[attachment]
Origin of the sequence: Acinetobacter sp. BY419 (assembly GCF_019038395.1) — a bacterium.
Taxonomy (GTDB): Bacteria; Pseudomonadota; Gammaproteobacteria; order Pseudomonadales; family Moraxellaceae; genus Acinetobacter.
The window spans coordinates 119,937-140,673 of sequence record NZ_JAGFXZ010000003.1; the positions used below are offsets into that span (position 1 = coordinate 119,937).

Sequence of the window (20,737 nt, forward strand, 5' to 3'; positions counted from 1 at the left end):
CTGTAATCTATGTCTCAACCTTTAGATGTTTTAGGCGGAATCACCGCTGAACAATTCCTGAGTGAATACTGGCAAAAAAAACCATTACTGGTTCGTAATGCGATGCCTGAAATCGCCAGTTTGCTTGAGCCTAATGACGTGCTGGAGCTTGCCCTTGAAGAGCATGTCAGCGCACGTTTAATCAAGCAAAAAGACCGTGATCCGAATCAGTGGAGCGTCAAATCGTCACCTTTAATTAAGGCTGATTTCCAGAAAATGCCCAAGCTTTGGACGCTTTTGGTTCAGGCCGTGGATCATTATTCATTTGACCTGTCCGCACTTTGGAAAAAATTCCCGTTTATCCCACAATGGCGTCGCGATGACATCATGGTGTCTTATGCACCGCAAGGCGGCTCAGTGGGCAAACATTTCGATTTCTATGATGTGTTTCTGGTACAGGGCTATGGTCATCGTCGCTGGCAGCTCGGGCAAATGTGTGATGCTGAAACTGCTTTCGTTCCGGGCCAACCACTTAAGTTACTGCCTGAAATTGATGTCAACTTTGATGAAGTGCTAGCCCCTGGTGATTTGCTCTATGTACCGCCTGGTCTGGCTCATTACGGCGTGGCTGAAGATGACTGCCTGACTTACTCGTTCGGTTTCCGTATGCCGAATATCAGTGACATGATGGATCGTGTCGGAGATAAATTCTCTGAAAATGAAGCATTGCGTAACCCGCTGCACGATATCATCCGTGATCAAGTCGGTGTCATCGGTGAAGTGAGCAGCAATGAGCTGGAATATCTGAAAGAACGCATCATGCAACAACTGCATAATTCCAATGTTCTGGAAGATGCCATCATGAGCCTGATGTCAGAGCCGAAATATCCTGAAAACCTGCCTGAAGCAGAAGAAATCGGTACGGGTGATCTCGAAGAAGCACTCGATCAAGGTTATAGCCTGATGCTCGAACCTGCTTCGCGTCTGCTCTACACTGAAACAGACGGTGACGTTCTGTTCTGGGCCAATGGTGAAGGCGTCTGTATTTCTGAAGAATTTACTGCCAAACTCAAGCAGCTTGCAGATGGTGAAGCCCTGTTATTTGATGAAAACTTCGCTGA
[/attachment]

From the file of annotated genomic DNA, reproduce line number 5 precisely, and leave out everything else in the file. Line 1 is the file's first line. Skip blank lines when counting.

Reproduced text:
CTGTAATCTATGTCTCAACCTTTAGATGTTTTAGGCGGAATCACCGCTGAACAATTCCTGAGTGAATACTGGCAAAAAAAACCATTACTGGTTCGTAATGCGATGCCTGAAATCGCCAGTTTGCTTGAGCCTAATGACGTGCTGGAGCTTGCCCTTGAAGAGCATGTCAGCGCACGTTTAATCAAGCAAAAAGACCGTGATCCGAATCAGTGGAGCGTCAAATCGTCACCTTTAATTAAGGCTGATTTCCAGAAAATGCCCAAGCTTTGGACGCTTTTGGTTCAGGCCGTGGATCATTATTCATTTGACCTGTCCGCACTTTGGAAAAAATTCCCGTTTATCCCACAATGGCGTCGCGATGACATCATGGTGTCTTATGCACCGCAAGGCGGCTCAGTGGGCAAACATTTCGATTTCTATGATGTGTTTCTGGTACAGGGCTATGGTCATCGTCGCTGGCAGCTCGGGCAAATGTGTGATGCTGAAACTGCTTTCGTTCCGGGCCAACCACTTAAGTTACTGCCTGAAATTGATGTCAACTTTGATGAAGTGCTAGCCCCTGGTGATTTGCTCTATGTACCGCCTGGTCTGGCTCATTACGGCGTGGCTGAAGATGACTGCCTGACTTACTCGTTCGGTTTCCGTATGCCGAATATCAGTGACATGATGGATCGTGTCGGAGATAAATTCTCTGAAAATGAAGCATTGCGTAACCCGCTGCACGATATCATCCGTGATCAAGTCGGTGTCATCGGTGAAGTGAGCAGCAATGAGCTGGAATATCTGAAAGAACGCATCATGCAACAACTGCATAATTCCAATGTTCTGGAAGATGCCATCATGAGCCTGATGTCAGAGCCGAAATATCCTGAAAACCTGCCTGAAGCAGAAGAAATCGGTACGGGTGATCTCGAAGAAGCACTCGATCAAGGTTATAGCCTGATGCTCGAACCTGCTTCGCGTCTGCTCTACACTGAAACAGACGGTGACGTTCTGTTCTGGGCCAATGGTGAAGGCGTCTGTATTTCTGAAGAATTTACTGCCAAACTCAAGCAGCTTGCAGATGGTGAAGCCCTGTTATTTGATGAAAACTTCGCTGA